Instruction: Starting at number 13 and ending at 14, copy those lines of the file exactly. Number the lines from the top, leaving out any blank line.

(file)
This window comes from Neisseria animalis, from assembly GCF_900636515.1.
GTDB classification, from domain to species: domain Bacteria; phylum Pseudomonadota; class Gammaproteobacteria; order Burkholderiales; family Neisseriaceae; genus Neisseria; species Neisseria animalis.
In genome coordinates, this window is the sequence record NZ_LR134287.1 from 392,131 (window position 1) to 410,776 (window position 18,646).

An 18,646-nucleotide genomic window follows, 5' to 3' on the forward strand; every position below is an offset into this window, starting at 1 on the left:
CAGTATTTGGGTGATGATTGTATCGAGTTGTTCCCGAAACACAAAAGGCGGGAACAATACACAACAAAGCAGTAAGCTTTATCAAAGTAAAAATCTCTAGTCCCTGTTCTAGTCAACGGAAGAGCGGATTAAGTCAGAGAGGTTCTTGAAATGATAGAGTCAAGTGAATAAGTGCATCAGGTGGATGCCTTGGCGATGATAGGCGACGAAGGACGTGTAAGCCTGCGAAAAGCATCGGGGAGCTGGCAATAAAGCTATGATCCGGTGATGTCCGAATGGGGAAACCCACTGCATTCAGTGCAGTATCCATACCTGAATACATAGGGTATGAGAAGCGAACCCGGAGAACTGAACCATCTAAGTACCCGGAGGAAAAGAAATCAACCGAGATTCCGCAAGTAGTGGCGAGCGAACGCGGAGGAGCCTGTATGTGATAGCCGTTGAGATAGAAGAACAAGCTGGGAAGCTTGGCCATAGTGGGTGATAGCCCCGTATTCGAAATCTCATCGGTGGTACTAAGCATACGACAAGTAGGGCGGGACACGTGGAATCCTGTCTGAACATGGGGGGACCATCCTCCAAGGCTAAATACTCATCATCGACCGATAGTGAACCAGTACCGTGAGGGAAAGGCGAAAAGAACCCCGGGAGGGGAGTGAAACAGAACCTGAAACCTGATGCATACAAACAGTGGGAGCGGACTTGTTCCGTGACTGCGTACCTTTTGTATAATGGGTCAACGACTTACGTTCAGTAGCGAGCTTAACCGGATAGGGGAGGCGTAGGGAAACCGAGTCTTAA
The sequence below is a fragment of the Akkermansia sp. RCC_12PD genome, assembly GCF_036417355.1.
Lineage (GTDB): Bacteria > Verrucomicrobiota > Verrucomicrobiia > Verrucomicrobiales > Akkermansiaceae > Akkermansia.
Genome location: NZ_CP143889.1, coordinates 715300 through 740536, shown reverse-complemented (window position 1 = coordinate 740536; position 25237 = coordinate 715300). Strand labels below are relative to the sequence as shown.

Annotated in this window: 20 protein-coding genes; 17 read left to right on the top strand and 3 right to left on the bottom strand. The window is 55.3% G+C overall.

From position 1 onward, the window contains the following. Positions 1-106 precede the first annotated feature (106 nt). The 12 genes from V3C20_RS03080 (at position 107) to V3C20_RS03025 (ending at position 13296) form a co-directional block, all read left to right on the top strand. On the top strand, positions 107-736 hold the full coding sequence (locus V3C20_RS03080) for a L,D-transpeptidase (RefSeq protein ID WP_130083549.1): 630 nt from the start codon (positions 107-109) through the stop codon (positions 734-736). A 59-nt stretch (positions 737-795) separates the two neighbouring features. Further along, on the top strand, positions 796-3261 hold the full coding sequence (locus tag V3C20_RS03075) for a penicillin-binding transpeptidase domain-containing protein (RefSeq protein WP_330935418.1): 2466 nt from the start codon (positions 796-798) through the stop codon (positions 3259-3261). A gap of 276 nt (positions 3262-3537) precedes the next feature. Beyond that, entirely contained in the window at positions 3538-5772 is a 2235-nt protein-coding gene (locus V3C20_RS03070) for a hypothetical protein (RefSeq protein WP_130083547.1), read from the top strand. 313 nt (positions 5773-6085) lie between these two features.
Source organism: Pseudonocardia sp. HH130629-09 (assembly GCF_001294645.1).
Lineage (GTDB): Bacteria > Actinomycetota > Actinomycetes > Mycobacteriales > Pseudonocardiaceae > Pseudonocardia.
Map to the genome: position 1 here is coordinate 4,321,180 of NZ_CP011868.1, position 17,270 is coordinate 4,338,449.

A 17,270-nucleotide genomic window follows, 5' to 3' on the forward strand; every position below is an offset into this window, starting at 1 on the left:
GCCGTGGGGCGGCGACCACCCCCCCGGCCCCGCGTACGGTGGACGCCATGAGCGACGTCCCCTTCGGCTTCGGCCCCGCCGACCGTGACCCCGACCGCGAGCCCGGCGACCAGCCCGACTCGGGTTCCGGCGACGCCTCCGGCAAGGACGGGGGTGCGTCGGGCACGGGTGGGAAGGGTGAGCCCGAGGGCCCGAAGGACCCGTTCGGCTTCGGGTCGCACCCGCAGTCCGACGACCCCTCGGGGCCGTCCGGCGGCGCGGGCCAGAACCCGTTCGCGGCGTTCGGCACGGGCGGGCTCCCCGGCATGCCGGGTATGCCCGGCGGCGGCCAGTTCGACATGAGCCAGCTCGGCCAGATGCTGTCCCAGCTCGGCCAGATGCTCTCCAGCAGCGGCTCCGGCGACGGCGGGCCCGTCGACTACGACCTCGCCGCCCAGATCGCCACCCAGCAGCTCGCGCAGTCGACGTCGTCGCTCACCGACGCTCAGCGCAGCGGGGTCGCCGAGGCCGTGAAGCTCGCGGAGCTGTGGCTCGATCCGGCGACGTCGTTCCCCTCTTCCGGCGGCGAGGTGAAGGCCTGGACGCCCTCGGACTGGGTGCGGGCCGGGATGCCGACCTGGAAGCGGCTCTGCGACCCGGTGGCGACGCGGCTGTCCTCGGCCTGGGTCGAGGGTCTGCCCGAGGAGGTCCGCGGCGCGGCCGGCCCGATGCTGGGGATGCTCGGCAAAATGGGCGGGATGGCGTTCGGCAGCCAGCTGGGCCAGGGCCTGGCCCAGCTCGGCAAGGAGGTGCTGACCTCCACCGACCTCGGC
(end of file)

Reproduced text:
Map to the genome: position 1 here is coordinate 4,321,180 of NZ_CP011868.1, position 17,270 is coordinate 4,338,449.

A 17,270-nucleotide genomic window follows, 5' to 3' on the forward strand; every position below is an offset into this window, starting at 1 on the left: